If it is beneficial to re-code the BC-22 into the BC-21, then an electrical connection must be made from contact 10 to contact 24. There are also several methods for doing this. For example, conductive varnish can be printed onto the contact conductor plate via screen or tampon print (FIG. 5), or a foil with conductor line can be glued on. A thin welded connection is also conceivable. With all these methods, attention must be paid that the application thickness on the conduction plate will not prevent the other electrical contacts from making contact.
The re-coding also affords the possibility of developing a multi-function print head. That means that the print head is not permanently converted, but that the coding is designed changeably. The starting point may be, for example, the BC-21 print head with exchangeable ink reservoirs. In the original print head, reservoirs are built in with standard color ink. Based on the electronic coding, this head is suitable only for this ink. By means of an electronic re-coding, the possibility, however, is opened up to expand the application range of the print head to include photo ink or neon ink. This brings with it significant ecological as well as financial benefits. Below we are indicating some possibilities as to how the reversible re-coding can be designed.
If the BC-21 print head is used with standard color ink, it can be employed without electronic change. If, however, photos are to be printed, then the Clicks with photo ink must be inserted. For the necessary electronic re-coding, a thin insulating plate is then installed, which leaves open all electronic contacts of the print head and which overs only contact 10 (FIG. 5). The electronics of the printer no longer "sees" the connection between contacts 10 and 24 and recognizes the head as BC-22. If subsequently the print head is to be used once more with standard color ink, then the re-coding must be reversed and the clicks must be exchanged. The ink which remained in the print head during the change is automatically suctioned off during insertion into the printer. An additional suctioning step may have to be performed in order to maintain optimal print quality.
Another possibility of reversible re-coding can be realized by insertion of an anisotropically conductive contact plate. A schematic representation of such a plate is shown in FIG. 6. The plate 1 consists of an electrically insulating material, into which are worked conductive threads 3, extending vertically to the plane of the plate. In order to re-code, for example, BC-21 so that its coding corresponds to the coding of the BC-22 it is necessary that in such anisotropically conductive contact plate a portion of the contact rubber is punched out at the geometric location of contact 10, so that the electrical connection is severed.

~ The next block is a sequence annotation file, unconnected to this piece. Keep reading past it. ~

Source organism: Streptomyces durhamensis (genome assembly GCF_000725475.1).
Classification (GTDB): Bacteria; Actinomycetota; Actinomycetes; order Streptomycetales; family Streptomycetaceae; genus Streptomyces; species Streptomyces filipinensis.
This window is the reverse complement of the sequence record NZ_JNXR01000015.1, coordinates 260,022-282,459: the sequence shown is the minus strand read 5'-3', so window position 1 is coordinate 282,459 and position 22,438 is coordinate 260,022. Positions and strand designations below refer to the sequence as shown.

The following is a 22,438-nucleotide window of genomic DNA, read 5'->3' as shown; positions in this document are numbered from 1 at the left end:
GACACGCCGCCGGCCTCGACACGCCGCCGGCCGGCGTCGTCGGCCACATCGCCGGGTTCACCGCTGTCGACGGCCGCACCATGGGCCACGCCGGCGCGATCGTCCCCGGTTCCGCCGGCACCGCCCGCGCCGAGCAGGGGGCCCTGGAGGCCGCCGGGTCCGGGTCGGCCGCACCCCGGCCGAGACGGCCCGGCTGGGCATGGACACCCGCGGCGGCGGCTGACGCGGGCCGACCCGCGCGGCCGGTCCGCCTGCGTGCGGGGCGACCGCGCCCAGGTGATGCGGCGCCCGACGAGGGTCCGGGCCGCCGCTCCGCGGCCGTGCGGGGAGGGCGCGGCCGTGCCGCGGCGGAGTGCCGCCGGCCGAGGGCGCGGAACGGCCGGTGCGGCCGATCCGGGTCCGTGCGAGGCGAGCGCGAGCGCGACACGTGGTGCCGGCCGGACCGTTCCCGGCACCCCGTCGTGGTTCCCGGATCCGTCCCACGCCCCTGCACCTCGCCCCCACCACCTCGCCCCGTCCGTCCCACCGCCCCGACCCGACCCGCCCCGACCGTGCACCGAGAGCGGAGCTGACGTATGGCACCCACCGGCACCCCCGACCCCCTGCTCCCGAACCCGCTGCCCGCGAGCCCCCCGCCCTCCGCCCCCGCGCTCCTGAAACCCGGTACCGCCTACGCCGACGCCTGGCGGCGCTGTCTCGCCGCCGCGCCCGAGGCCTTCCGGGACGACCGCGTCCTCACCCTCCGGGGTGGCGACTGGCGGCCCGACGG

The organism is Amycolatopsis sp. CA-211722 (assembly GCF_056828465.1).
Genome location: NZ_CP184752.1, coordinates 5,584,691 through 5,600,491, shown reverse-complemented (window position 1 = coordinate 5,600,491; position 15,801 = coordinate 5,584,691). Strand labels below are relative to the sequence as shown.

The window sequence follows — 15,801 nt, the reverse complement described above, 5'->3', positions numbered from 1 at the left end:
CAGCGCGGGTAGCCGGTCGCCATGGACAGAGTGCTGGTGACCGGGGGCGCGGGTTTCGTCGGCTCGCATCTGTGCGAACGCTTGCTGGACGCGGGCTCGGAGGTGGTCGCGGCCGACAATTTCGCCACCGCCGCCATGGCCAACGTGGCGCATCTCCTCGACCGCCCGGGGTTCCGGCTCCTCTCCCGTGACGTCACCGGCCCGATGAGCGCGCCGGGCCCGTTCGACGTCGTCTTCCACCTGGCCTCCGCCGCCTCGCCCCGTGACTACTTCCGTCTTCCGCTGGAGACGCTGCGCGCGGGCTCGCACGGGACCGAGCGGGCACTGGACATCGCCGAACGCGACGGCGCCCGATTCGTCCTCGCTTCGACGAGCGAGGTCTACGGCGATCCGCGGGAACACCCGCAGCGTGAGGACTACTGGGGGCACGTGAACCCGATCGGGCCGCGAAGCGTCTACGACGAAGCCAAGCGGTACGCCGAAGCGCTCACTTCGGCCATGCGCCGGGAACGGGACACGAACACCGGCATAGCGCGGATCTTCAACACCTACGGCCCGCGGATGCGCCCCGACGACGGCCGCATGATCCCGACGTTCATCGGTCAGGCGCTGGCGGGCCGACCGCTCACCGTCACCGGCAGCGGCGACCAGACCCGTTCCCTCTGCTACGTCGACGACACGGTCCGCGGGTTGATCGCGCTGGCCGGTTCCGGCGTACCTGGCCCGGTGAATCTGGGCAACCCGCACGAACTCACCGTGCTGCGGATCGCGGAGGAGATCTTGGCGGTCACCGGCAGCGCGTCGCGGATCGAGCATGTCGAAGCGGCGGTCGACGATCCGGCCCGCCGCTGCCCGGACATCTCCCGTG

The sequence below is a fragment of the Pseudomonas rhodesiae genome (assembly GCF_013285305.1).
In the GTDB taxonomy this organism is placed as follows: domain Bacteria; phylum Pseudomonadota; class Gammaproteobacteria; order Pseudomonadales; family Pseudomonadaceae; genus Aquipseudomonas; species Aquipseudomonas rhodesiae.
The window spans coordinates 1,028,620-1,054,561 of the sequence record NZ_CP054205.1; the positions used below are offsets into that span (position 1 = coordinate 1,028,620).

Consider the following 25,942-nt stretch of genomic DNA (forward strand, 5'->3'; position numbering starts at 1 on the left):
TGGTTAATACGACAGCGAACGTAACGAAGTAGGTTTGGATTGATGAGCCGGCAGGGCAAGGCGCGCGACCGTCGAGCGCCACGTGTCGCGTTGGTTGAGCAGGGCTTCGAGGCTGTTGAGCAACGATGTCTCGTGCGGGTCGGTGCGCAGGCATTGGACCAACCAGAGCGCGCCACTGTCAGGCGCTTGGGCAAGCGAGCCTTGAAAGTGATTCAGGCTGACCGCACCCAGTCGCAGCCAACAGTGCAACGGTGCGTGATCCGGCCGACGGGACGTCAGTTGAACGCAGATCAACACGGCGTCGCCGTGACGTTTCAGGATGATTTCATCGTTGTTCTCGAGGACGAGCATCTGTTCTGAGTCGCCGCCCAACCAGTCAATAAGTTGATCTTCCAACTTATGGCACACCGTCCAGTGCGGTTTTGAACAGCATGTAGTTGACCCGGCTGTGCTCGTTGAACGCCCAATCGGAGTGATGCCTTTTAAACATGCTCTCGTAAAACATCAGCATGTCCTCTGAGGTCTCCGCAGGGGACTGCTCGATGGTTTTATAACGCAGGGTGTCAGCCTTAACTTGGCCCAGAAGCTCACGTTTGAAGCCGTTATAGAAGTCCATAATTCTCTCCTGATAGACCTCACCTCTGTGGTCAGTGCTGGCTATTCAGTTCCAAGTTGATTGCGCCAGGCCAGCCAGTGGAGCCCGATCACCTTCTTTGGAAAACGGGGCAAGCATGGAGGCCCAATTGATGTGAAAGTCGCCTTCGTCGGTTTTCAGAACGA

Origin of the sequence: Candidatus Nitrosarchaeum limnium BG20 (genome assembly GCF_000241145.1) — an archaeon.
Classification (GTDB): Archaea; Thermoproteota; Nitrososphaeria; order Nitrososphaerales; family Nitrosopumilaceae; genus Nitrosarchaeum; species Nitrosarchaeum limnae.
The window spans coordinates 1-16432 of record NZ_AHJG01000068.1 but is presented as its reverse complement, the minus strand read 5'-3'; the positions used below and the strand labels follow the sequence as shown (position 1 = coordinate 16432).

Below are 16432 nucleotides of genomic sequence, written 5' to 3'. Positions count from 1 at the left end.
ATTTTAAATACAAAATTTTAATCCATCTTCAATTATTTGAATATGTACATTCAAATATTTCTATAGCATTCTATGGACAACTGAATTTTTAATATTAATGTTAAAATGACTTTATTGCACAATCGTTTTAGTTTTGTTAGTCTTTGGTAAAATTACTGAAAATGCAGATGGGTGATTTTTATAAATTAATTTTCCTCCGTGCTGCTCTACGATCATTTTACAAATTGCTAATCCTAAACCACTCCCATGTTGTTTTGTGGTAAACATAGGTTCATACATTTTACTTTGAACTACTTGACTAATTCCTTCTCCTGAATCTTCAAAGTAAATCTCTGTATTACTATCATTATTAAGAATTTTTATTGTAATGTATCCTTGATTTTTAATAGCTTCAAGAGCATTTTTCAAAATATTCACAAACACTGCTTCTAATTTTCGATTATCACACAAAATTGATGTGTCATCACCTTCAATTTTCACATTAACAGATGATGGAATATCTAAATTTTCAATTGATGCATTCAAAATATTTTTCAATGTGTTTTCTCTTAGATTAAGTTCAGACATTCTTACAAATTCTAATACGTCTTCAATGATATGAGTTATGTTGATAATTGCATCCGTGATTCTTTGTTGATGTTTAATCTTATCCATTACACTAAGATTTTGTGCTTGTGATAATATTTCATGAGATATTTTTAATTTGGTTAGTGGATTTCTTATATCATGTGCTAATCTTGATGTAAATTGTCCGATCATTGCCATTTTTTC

As already mentioned, there also exists the possibility of changing between the codings by means of a switch. In the case of BC-21, the through contact of contact 10 can be destroyed, for example, by a bore hole. Subsequently it is then necessary to print new conductor lines to the contacts 10 and 24 and conduct to a switch. This affords the possibility to switch back and forth between the BC-21 coding and the BC-22 coding. A multi-function cartridge or a multi-function print head can for example also be realized with the BC-22 print head. In that case, the print head must be converted to the Click. In addition, a reversible electrical connection between the contacts 10 and 24 is necessary. This can be realized by a thin electrical connection plate, which is flexible in the ideal case, so as to simplify the contacting. In that case, attention must be paid to precise positioning, so that no other electrical connections are changed.
The re-coding examples which were pointed out here are by no means limited to same. The process is applicable to other print heads as well, for example to print heads by Lexmark, Olivetti and various other producers. With respect to Olivetti, there exists for example the possibility to re-trace the print head contacts of this print head in comparison with the HP print heads by printed conductor lines.
Based on the use of the process described in the preceding, there exists a diversity of possibilities to employ print heads in various ways. The decisive factor should be the individual estimates with regard to expenditure and cost.